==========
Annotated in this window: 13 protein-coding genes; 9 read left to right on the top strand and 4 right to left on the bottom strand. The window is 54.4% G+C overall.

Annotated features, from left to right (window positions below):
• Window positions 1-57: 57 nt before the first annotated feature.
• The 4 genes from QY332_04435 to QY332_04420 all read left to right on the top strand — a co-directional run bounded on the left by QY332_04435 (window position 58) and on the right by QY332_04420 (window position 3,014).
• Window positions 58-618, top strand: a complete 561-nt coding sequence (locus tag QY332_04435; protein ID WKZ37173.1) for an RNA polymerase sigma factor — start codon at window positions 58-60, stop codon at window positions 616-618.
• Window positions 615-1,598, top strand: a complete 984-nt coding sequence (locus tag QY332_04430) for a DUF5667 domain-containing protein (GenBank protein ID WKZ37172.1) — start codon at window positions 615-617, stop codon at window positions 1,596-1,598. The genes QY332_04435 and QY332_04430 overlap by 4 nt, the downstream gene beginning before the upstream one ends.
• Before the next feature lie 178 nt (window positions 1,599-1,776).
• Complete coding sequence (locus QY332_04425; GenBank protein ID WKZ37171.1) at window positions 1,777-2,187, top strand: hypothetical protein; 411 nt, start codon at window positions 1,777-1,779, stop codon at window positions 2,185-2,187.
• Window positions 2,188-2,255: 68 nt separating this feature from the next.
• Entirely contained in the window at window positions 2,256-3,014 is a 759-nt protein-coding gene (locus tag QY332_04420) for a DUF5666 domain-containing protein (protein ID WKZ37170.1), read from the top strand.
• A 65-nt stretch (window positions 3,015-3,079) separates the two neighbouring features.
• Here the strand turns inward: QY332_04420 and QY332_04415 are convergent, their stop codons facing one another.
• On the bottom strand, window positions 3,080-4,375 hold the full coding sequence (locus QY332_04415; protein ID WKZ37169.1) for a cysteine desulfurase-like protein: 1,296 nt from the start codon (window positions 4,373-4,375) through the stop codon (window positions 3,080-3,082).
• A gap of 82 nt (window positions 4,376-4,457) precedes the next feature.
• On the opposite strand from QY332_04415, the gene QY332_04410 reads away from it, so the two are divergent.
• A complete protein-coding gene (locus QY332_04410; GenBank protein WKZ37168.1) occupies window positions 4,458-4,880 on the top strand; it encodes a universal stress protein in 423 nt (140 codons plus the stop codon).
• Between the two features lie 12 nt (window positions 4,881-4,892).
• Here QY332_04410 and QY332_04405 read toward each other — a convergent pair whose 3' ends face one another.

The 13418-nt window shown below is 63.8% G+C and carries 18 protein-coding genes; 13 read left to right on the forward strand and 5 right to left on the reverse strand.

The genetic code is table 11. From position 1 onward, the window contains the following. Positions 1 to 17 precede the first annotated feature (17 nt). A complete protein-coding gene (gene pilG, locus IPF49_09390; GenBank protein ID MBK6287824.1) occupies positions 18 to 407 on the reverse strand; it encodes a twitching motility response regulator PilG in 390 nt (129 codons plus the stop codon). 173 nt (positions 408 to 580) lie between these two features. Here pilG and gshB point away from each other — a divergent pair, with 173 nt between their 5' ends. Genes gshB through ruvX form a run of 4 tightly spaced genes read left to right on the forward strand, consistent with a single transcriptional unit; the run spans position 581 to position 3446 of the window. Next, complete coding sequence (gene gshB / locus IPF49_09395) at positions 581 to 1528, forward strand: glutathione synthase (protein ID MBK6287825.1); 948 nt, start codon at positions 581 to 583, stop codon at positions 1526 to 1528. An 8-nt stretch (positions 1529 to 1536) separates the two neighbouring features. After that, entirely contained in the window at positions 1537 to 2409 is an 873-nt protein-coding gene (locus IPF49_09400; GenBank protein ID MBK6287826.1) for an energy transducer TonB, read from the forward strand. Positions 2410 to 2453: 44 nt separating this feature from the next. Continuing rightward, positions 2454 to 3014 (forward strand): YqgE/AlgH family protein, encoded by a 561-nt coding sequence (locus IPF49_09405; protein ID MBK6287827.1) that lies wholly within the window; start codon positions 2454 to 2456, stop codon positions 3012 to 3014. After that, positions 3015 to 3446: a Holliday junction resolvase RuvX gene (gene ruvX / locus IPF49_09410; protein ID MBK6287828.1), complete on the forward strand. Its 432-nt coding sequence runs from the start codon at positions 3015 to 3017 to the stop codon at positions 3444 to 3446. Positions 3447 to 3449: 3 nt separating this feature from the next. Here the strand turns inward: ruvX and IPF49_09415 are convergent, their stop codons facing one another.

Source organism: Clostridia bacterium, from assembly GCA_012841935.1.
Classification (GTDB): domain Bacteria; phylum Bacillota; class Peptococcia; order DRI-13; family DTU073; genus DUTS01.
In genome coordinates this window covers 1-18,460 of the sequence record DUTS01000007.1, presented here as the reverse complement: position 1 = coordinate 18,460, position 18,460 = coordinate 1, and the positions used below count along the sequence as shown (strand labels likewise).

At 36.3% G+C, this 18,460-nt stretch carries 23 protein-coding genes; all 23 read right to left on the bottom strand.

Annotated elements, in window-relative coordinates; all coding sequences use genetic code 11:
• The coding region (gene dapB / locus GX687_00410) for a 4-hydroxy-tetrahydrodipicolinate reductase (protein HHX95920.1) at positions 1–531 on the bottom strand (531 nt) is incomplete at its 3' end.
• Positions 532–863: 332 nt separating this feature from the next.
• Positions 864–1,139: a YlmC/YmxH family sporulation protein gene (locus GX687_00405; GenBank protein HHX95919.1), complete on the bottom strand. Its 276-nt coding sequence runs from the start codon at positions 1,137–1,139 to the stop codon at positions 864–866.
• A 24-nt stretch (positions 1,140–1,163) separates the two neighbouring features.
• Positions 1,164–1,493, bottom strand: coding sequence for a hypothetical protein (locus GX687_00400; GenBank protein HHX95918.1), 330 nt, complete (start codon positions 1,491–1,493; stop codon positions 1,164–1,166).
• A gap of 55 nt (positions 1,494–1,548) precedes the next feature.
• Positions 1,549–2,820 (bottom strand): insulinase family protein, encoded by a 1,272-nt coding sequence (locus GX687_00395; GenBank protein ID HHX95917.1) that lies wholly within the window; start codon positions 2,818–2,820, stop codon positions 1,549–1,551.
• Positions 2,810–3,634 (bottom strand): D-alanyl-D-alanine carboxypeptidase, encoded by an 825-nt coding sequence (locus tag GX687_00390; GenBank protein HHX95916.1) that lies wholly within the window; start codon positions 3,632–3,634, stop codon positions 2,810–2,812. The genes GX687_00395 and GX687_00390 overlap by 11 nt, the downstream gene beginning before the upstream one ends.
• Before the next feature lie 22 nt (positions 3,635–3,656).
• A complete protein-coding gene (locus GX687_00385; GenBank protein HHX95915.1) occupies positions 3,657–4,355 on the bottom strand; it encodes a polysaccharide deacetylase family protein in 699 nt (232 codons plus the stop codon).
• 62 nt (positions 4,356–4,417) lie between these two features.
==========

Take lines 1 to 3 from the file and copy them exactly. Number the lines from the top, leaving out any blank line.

Annotated in this window: 13 protein-coding genes; 9 read left to right on the top strand and 4 right to left on the bottom strand. The window is 54.4% G+C overall.

Annotated features, from left to right (window positions below):
• Window positions 1-57: 57 nt before the first annotated feature.